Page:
Anatomy and Physiology animations Listed below are a collection of physiology animations and anatomy animations. These animations are intended to support text or lecture and it is important that they are not seen as stand-alone reference material. Notes: If you or your students discover any factual errors in the animations please let me know: andrew@visualization.org.uk Some of the animations can only be accessed from the university network - please contact Liz Hodgson in the LDU if you would like them on WebCT so that students can access them externally. Visual detail in Flash animations can often be magnified (click on the animation with the right mouse button and use the zoom control)

Life Sciences Outreach Program The following resources were developed for classroom use by high school biology teachers who participated in MCB-HHMI Outreach's Summer 2009 "Experimental Biology and Multimedia Workshop". This year's topic was "Physiology". Keep in mind that lesson formats vary greatly because each was developed with a particular classroom in mind. All lessons align with state and national science standards as described within the lesson or in an accompanying file. Understanding Your BMI and Making Healthy Choices Catherine Erickson (Introductory Biology)

Anatomy and Physiology Interactive Video Animations Introductory Anatomy Human Anatomy and Physiology Visually Learn About the Human Body Using Our Interactive "Flash" Animations Get Body Smart by ConceptCreators A Collection of Physiology and Anatomy Animations by University of Central Lancashire Anatomy & Physiology Animations

Brain Atlas - Introduction The central nervous system (CNS) consists of the brain and the spinal cord, immersed in the cerebrospinal fluid (CSF). Weighing about 3 pounds (1.4 kilograms), the brain consists of three main structures: the cerebrum, the cerebellum and the brainstem. Cerebrum - divided into two hemispheres (left and right), each consists of four lobes (frontal, parietal, occipital and temporal).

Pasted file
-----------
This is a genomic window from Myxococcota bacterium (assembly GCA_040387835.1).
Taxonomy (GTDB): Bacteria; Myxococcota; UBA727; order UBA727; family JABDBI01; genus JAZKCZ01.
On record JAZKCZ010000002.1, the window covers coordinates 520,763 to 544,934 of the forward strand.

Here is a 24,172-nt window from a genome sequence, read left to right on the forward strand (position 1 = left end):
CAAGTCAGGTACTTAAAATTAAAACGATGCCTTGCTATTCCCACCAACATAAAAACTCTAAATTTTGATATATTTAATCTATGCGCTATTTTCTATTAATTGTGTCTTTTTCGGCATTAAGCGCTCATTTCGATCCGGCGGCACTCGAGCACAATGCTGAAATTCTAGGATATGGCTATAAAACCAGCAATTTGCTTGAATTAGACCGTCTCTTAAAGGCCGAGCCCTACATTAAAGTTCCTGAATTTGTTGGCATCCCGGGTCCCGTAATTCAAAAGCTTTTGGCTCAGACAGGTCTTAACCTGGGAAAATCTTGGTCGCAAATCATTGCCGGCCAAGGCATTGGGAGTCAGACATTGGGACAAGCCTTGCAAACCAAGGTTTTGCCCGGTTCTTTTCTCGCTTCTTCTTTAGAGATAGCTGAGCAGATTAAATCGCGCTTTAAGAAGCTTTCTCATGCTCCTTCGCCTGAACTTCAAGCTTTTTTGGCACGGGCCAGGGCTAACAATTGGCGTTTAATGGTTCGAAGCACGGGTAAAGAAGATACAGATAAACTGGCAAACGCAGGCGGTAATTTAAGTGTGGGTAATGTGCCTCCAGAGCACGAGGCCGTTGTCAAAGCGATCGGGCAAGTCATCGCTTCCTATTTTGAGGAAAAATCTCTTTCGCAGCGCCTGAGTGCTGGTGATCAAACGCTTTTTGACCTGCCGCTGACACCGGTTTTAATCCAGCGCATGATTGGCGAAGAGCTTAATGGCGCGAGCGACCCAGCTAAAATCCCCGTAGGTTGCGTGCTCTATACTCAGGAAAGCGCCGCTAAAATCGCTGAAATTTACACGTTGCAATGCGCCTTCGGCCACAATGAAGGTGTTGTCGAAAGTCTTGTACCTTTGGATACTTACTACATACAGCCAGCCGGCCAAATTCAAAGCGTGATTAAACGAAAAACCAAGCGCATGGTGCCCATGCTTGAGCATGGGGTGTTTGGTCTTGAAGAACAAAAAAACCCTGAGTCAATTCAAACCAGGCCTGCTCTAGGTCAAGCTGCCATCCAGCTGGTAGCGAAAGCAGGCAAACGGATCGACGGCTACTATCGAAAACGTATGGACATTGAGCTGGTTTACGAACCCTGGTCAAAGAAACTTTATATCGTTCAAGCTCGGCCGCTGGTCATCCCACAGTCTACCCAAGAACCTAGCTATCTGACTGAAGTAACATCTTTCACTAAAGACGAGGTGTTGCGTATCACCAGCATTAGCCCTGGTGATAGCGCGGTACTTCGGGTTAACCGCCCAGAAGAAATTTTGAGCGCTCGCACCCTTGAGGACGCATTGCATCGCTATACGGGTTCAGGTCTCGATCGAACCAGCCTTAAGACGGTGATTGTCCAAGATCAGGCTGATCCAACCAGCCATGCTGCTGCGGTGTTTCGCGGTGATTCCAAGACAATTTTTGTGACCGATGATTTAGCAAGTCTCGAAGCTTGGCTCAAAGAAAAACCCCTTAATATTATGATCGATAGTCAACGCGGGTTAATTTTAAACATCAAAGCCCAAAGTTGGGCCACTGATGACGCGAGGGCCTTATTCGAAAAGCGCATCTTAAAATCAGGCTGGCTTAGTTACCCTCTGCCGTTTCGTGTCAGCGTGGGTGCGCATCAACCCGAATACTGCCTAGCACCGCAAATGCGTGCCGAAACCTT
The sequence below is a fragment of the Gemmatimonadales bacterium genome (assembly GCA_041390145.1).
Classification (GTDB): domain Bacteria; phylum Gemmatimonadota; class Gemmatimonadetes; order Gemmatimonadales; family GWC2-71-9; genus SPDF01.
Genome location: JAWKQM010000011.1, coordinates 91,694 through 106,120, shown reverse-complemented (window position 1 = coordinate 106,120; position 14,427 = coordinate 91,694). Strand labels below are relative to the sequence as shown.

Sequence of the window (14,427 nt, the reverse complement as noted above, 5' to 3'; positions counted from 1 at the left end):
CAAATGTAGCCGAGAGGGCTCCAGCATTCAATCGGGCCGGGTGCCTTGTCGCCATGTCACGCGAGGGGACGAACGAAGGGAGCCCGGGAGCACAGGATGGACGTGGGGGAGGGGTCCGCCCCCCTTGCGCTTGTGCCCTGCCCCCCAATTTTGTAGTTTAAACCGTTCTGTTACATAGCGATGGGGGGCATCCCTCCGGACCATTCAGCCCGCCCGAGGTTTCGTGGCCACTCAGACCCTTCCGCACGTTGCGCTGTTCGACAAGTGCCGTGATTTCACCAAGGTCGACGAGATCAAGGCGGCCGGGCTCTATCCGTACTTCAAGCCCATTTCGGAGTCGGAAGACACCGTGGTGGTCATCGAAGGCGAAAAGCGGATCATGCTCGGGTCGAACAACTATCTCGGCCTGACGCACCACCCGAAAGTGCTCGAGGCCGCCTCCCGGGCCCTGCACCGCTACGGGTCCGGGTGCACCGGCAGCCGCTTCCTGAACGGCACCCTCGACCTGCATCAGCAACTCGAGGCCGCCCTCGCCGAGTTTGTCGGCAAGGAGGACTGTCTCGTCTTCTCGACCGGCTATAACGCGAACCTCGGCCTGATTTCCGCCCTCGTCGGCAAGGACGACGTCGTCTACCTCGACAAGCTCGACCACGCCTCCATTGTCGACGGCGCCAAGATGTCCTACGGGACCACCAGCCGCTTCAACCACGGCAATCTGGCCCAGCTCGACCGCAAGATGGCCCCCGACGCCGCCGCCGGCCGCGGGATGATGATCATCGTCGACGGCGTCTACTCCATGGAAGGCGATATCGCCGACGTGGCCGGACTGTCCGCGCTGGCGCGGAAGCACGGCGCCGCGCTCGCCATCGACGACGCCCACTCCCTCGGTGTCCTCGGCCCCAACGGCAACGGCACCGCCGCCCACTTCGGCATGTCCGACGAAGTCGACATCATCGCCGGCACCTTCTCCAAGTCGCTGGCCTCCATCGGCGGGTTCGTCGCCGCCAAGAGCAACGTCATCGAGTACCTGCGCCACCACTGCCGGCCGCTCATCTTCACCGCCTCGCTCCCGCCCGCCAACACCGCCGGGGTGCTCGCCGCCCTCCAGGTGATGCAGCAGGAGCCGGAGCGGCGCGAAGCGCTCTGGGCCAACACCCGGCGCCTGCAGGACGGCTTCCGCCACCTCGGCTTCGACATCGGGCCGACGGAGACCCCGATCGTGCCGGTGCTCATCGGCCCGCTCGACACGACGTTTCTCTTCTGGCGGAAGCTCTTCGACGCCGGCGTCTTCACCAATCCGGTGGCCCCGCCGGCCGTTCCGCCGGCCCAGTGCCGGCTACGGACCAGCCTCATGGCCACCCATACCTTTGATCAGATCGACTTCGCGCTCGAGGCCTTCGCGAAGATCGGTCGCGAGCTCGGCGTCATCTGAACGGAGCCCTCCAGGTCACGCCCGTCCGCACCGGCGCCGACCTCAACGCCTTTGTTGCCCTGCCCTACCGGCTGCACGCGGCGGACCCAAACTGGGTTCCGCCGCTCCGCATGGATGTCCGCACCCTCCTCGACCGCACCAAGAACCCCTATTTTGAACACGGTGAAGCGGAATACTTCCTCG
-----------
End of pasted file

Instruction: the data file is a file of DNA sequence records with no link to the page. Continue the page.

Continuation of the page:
Zygote Body - Interactive Human Body Browser for your Whiteboard Biologists who wanted a human body browser in the same style as Google Earth, Google Sky, Google Moon etc got very excited a few years ago when Google brought out its Body Browser. They then got sad when Google retired it. Well it looks like it’s back (sort of) under new management and is now called Zygote Body. But it looks exactly the same as it did when it was Google Body, which is great.

Human Sense Organs - The Five Senses Aristotle (384 BC - 322 BC) is credited with the traditional classification of the five sense organs: sight, smell, taste, touch, and hearing. As far back as the 1760's, the famous philosopher Immanuel Kant proposed that our knowledge of the outside world depends on our modes of perception. In order to define what is "extrasensory" we need to define what is "sensory".